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Christopher J. Nassetta, president and CEO of Hilton Worldwide, unveils Canopy by Hilton new lifestyle hotel concept at Hilton Worldwide's Global Partnership Conference.
Christopher J. Nassetta, president and CEO of Hilton Worldwide, unveils Canopy by Hilton, a new lifestyle hotel concept, at Hilton Worldwide’s Global Partnership Conference.

A hotel that brings the local culture into the property from the decor to the art work, to the beer and wine, and even the entertainment is what you’ll find with Hilton’s new brand, Canopy by Hilton, which was unveiled last week at Hilton Worldwide’s Global Partnership Conference. According to hotel principals, this lifestyle brand will be affordable, fun, lively, and very high tech.

“There are a considerable number of customers in the market that gravitate towards destination neighborhoods, food scenes, music scenes, architecture, whatever it is,” says Jim Holthouser, executive v.p. of global brands at Hilton Worldwide. “This attracts people of all ages. It might skew more to millennial travelers, and it’s very popular with female travelers, but as we look at Canopy’s role in the market, we think it’ll be attractive to more customers.”

At a price point similar to the brand’s family-centric Embassy Suites, guests will find “great neighborhoods, good design, energetic social spaces, and really good rooms,” points out Holthouser. Lifestyle properties have traditionally been the domain of luxury level brands, he adds, but Holthouser also notes that Hilton has taken what people love about lifestyle lodging and brought it down to a more affordable price.

Canopy by Hilton offers a lifestyle brand at an affordable price.
Canopy by Hilton offers a lifestyle brand at an affordable price.

Canopy’s signature Just Right guestrooms offer a great bed because, as Holthouser says, “fundamentally, that’s what we’re selling, a really good night’s sleep.” Guestrooms feature a Serta Night Series mattress and a wooden canopy over the bed, giving each guestroom a signature look. Rooms also feature a chaise lounge; filtered water; shelf space for clothes, but no closet door; and a TV “art wall,” as Holthouser referred to it, which is a TV framed with a cork board on to which hotel staff will pin announcements about local happenings such as sporting events, new restaurants, art walks, live music—any local event that guests might be interested in. Although 75 percent of the rooms will look the same, they will have an authentic feel with mismatched bedside tables and various art pieces in each room. Also, each property’s decor and artwork will pull from the local scene and reflect the surrounding neighborhood.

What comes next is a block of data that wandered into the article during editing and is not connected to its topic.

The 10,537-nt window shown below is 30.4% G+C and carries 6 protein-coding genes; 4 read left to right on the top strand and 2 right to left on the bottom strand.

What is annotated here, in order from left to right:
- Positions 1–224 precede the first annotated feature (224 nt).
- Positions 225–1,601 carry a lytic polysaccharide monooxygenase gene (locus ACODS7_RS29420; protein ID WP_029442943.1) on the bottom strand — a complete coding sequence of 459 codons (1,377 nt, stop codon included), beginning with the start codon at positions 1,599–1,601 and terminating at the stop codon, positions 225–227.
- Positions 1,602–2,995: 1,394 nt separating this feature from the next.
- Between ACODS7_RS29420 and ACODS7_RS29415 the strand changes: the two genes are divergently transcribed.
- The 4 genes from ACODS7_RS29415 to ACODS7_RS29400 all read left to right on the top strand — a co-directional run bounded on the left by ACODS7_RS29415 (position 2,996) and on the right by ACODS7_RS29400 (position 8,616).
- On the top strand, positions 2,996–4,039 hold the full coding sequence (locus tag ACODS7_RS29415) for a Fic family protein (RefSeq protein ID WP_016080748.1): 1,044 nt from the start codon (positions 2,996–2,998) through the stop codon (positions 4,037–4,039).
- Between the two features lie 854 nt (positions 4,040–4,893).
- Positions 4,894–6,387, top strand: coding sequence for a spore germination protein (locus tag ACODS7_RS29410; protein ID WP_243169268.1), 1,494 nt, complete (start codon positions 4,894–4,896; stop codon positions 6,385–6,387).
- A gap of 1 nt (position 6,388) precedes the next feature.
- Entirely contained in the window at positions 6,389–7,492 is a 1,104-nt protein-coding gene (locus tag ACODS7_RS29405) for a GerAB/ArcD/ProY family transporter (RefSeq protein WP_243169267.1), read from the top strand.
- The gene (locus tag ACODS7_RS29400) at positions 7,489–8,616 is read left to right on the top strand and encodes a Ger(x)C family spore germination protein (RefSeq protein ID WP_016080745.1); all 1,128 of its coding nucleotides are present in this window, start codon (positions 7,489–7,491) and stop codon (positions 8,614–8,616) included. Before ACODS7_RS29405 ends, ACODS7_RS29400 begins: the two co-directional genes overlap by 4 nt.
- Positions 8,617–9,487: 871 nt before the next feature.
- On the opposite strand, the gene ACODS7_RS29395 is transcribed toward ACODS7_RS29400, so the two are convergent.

The hotel will also host evening events, such as a tasting of local brews, wine or spirits that will be included as part of the room rate. Also included in the rate is complimentary breakfast, high-speed Internet, and a welcome amenity that reflects the neighborhood. Hilton also plans to bring in local artists, or live bands for evening entertainment when possible.

“Taking our inspiration from the neighborhood, guests will be given a welcome-to-the-neighborhood gift, another little taste of something local they wouldn’t have time to do or wouldn’t know about,” says Holthouser. For instance, he says, in Chicago it could be Garrett’s popcorn; in Denver, Rocky Mountain chocolate. “It’ll be something that the local area does really well and will be a way of introducing guests to something really cool and local,” he adds.  “The social aspect is very important to the customer staying here.” He adds that after offering a good bed, and great design, the third thing that needs to be right in a lifestyle brand is to have good social spaces.

Rendering of the lobby for Canopy by Hilton in Portland.
Rendering of the lobby for Canopy by Hilton in Portland.

Now, what about those high-tech features? Canopy will be the first Hilton brand to roll out with e-check-in from day one. Guests will be able to check in through their mobile devices, pick a room of their choosing from a map of the hotel, and then use their phone as a key to the room. This feature will also be available at four existing Hilton properties in the U.S. in 2015, and by 2016, e-check-in will be worldwide. If a guest doesn’t have a smartphone to access their room and check-in, they can do so at a hospitality station—the hotel will not have a front desk.

Currently, there are 11 Canopy properties under development worldwide, with plans to open by 2016. However, there are others that will be re-designed existing properties opening in 2015. Holthouser notes that there are currently interests for Canopy properties in Dubai, Qatar, Munich, and Berlin. Currently, the new builds will be in Portland’s Pearl District; London; Miami’s Brickell area; in North Bethesda in Washington, D.C.; San Diego’s Gaslamp Quarter; Downtown Nashville; Savannah’s Historic District; City Centre in Indianapolis; the Uptown area of Charlotte; Oklahoma City’s Bricktown; and The Commons in Ithaca. For more information, visit